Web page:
Tournaments are commonly used in the workplace to determine promotion, assign bonuses, and motivate personal development. Tournament-based contracts can be very effective in eliciting high effort, often outperforming other compensation contracts, but they can also have negative consequences for both managers and workers. The benefits and disadvantages of workplace tournaments have been identified in an explosion of theoretical, empirical, and experimental research over the past 30 years. Based on these findings, suggestions and guidelines can be provided for when it might be beneficial to use tournaments in the workplace.
Tournaments can create powerful competitive incentives, motivating individuals to exert effort levels well above those predicted by the rational decision-making model.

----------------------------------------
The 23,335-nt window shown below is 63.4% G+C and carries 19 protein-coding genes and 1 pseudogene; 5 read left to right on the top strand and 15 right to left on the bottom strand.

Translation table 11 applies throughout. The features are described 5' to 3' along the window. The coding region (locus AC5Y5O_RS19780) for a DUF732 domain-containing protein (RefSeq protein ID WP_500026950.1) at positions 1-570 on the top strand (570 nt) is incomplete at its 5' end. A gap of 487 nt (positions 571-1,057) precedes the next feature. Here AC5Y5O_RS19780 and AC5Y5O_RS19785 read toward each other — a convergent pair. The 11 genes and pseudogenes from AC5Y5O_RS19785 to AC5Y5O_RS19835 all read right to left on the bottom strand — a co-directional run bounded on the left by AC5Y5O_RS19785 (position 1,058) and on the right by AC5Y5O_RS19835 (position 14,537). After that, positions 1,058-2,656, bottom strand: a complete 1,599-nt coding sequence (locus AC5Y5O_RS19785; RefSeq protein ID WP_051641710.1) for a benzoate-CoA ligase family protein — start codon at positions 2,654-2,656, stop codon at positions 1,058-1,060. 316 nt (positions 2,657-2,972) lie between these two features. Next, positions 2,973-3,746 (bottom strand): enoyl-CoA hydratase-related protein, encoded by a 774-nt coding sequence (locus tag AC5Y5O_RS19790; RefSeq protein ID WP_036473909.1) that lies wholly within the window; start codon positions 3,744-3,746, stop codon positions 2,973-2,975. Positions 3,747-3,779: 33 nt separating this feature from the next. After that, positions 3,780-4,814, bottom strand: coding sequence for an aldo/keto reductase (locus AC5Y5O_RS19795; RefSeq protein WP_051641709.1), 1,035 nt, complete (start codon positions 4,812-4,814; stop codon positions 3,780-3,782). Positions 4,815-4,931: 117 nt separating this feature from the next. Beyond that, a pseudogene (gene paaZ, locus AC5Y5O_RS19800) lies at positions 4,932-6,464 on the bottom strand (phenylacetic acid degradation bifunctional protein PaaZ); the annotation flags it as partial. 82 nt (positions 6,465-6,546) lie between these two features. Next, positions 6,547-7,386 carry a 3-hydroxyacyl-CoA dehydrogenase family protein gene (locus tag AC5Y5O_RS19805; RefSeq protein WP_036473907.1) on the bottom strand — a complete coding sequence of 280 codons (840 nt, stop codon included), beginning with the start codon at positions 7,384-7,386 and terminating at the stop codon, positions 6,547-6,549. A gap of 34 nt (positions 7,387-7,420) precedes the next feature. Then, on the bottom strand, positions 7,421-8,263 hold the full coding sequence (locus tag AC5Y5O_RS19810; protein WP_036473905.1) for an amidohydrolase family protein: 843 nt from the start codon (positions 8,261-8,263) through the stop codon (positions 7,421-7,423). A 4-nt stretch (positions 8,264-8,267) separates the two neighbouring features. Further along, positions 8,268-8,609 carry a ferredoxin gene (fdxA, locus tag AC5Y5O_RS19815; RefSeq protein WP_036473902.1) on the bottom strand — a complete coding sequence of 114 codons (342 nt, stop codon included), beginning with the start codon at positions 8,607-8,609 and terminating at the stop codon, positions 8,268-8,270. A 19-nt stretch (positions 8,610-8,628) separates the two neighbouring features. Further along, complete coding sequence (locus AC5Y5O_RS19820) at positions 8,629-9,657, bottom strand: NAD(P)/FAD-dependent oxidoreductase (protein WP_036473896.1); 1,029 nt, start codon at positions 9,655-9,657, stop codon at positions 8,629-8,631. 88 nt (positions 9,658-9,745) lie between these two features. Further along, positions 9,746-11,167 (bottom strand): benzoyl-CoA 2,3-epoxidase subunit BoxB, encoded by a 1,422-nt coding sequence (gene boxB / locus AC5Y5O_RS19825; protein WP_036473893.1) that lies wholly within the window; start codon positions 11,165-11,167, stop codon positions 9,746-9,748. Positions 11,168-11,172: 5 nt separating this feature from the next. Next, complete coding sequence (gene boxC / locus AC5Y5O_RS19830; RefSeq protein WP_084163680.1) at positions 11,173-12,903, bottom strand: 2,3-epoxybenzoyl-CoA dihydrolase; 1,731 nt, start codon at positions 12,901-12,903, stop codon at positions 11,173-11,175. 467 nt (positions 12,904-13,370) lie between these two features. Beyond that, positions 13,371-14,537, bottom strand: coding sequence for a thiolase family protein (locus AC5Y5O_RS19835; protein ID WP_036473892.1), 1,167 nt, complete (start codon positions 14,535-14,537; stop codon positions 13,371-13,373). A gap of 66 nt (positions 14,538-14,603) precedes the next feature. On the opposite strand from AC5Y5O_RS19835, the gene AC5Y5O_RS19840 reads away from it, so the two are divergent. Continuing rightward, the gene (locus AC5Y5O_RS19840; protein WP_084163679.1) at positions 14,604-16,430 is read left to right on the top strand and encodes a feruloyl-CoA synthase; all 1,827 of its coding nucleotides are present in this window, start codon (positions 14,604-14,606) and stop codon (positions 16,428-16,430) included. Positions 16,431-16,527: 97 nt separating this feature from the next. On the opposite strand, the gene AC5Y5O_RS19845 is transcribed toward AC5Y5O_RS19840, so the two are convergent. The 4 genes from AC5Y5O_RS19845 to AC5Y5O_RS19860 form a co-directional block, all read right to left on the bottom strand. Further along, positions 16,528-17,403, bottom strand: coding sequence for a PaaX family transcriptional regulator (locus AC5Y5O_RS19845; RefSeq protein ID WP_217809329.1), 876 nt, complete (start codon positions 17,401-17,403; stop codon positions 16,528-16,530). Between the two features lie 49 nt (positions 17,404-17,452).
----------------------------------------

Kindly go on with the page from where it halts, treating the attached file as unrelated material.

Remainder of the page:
Tournaments provide non-monetary incentives in the form of recognition and winning.
When compared to other compensation schemes, tournaments may require less information about individual performance.
Common shocks, such as stock market fluctuations, have less of an effect on tournament-based incentives.
Tournaments play an important function of matching better workers to better jobs.
The win-or-lose structure of tournaments creates some winners at the expense of many losers, leading to substantial payoff inequality.
Relative incentives create a “discouragement effect,” causing lower-ability workers to cut back effort or withdraw entirely from competition.
Workers view each other as competitors when using relative incentives, resulting in more selfish and less helpful behavior.
Tournaments may encourage counterproductive behaviors such as cheating, sabotage, and collusion.
Women may be discouraged from participating in tournaments, even when they are more capable and have better skills than men.